Skip to Content

Scammers hack woman’s Facebook

<i>WSMV</i><br/>Scammers hack Jennifer Henegar's Facebook account.
Scammers hack Jennifer Henegar's Facebook account.

By Joylyn Bukovac

Click here for updates on this story

    NASHVILLE, Tennessee (WSMV) — What if strangers kept knocking on your door asking for furniture and puppies? One Mount Juliet mom says that’s been happening to her for months because scammers hacked her Facebook account. Her 12-year-old son is terrified to be at home because of what these scammers have done.

“The mental anguish I go through every day. It’s hard, and I just need help,” Jennifer Henegar said.

This nightmare started in October when she thought she was reconnecting with a friend from high school on Facebook.

“Then she asked, saying I’m selling Juice Plus. Can you send me a picture of you holding your driver’s license so I can prove that you are supporting my MLM,” Henegar explained. After she sent a photo of her holding her driver’s license, she quickly realized she wasn’t talking to her friend. Instead, she was talking to a hacker.

“Then, in about two minutes, they “she” sent a message saying, ‘I’m going to send you a code, and it’s to give you a discount for your first order. Can you send me that code so that we can let our upline know?’ And so I did that. The code was my Apple ID,” Henegar said that’s all they needed to hack her phone to access all her personal information. Next, they took over the Facebook account she’s had since 2009. Henegar has since made a new account.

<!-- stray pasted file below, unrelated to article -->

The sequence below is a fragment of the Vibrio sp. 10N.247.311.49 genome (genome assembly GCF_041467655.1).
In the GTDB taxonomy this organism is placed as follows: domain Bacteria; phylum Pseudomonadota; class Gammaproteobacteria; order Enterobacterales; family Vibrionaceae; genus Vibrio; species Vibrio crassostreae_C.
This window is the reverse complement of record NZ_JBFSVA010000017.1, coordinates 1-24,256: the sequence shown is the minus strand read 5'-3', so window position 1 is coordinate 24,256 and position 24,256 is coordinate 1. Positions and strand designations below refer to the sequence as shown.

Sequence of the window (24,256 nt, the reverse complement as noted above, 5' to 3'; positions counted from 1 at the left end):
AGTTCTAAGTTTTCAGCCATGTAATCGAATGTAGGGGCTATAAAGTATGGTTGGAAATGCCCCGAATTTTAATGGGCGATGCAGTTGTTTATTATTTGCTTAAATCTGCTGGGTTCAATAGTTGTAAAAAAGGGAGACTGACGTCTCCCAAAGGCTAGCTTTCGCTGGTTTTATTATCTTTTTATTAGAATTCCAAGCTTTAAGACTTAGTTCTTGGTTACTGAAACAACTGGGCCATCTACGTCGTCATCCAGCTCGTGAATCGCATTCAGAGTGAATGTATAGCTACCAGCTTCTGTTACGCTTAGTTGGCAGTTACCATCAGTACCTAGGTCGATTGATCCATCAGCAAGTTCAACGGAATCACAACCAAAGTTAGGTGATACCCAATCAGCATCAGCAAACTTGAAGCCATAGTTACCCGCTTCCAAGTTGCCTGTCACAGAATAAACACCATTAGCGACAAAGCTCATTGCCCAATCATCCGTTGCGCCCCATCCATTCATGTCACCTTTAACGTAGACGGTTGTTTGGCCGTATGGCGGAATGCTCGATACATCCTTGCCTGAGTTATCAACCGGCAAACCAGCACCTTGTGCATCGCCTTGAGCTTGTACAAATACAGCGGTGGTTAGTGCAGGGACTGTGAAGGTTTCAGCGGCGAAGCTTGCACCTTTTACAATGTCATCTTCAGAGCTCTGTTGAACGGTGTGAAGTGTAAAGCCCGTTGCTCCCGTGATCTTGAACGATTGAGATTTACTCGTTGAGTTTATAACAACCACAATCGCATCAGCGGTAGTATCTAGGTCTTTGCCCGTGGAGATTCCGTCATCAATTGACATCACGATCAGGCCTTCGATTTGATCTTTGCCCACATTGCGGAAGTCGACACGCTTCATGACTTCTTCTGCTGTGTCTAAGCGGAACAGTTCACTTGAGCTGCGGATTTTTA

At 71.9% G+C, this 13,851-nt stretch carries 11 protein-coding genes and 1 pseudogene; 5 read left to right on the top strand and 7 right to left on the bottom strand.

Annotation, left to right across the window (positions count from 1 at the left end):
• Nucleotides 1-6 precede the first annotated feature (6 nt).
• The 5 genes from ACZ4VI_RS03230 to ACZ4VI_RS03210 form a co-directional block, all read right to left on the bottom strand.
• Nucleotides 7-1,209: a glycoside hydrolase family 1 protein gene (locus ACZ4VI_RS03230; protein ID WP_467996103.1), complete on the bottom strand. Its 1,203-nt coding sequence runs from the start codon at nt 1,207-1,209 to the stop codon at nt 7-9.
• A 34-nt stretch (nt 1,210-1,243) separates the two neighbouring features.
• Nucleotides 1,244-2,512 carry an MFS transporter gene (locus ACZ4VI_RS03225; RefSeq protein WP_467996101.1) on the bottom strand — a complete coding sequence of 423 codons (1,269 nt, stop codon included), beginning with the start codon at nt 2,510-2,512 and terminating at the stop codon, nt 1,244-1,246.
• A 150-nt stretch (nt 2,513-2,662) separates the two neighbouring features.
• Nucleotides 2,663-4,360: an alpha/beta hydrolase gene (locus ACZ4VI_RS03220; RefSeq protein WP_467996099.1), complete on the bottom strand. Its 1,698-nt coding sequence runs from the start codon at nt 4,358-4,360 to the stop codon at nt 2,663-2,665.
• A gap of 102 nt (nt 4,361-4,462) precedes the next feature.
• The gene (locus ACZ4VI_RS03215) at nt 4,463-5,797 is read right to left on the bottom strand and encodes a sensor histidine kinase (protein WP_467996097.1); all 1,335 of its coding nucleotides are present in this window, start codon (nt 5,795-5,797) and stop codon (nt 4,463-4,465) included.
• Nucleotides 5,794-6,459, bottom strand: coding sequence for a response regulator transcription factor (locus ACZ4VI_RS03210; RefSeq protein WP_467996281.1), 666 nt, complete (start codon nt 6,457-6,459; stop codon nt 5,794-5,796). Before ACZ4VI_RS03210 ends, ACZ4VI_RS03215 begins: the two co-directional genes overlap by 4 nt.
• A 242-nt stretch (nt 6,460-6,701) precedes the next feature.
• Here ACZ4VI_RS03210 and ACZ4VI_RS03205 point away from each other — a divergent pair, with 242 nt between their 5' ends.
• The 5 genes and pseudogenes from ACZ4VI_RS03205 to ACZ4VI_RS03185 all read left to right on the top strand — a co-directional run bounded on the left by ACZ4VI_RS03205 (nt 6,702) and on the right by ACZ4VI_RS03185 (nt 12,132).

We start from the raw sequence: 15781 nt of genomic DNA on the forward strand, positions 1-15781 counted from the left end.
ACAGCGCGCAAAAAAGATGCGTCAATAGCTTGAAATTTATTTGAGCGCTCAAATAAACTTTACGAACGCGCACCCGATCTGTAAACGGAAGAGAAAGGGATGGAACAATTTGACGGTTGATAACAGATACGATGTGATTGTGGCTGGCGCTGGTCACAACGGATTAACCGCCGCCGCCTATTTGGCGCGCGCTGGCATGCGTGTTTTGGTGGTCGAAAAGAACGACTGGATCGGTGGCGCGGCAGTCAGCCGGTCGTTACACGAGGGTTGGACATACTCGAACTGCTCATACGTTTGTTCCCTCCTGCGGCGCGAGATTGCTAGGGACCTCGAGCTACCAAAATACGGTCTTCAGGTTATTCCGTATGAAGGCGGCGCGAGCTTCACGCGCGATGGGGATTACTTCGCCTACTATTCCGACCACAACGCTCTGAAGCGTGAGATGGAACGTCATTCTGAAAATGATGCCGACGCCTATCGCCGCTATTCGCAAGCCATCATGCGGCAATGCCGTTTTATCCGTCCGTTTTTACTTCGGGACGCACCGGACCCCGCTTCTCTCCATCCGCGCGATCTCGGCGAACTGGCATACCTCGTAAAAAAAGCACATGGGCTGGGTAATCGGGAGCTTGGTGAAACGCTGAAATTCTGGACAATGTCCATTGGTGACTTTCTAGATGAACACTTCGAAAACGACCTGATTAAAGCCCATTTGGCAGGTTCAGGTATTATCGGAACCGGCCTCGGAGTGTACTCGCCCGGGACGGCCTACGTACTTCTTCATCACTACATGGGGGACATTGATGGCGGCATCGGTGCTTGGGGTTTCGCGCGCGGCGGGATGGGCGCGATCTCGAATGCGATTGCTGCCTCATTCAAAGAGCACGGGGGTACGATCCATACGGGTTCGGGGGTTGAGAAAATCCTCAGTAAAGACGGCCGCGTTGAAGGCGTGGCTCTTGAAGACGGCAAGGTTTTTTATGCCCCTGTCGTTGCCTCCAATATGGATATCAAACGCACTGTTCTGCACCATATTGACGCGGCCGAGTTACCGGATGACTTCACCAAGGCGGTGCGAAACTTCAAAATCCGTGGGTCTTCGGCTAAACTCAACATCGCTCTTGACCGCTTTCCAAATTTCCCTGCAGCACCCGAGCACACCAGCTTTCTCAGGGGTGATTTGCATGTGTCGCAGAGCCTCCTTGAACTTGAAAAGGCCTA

“Honestly, I think that [Facebook account login] has been sold on the black market because it is a good profile, and that’s scary. It’s affecting my child. They have messaged my child on kid’s messenger acting like me,” Henegar said.

Soon, people were stopping by her home asking for the furniture and puppies they bought from her online.

“Some have spent $80 on a deposit or a “rehoming” fee,” Henegar said. “I have a friend in Wyoming send over $900.”

Henegar says the scammers tell most people to pick up the items they paid for on weekends.

“Over the weekend, I can’t relax because my doorbell rings, and my anxiety increases. My camera goes off my anxiety goes up. My phone rings, or messages pop up from people I don’t know. I get stressed.”

If you buy something on Facebook from someone claiming to be local, pay for the item when you pick it up. To stay safe, meet in public during the day and bring a friend.

Make sure your personal information on social media is private, including your friend’s list. Set up two-factor authentication for your social media accounts to secure your profiles.

Please note: This content carries a strict local market embargo. If you share the same market as the contributor of this article, you may not use it on any platform.

Article Topic Follows: CNN - Regional

CNN Newsource


News Channel 3 is committed to providing a forum for civil and constructive conversation.

Please keep your comments respectful and relevant. You can review our Community Guidelines by clicking here

If you would like to share a story idea, please submit it here.

Skip to content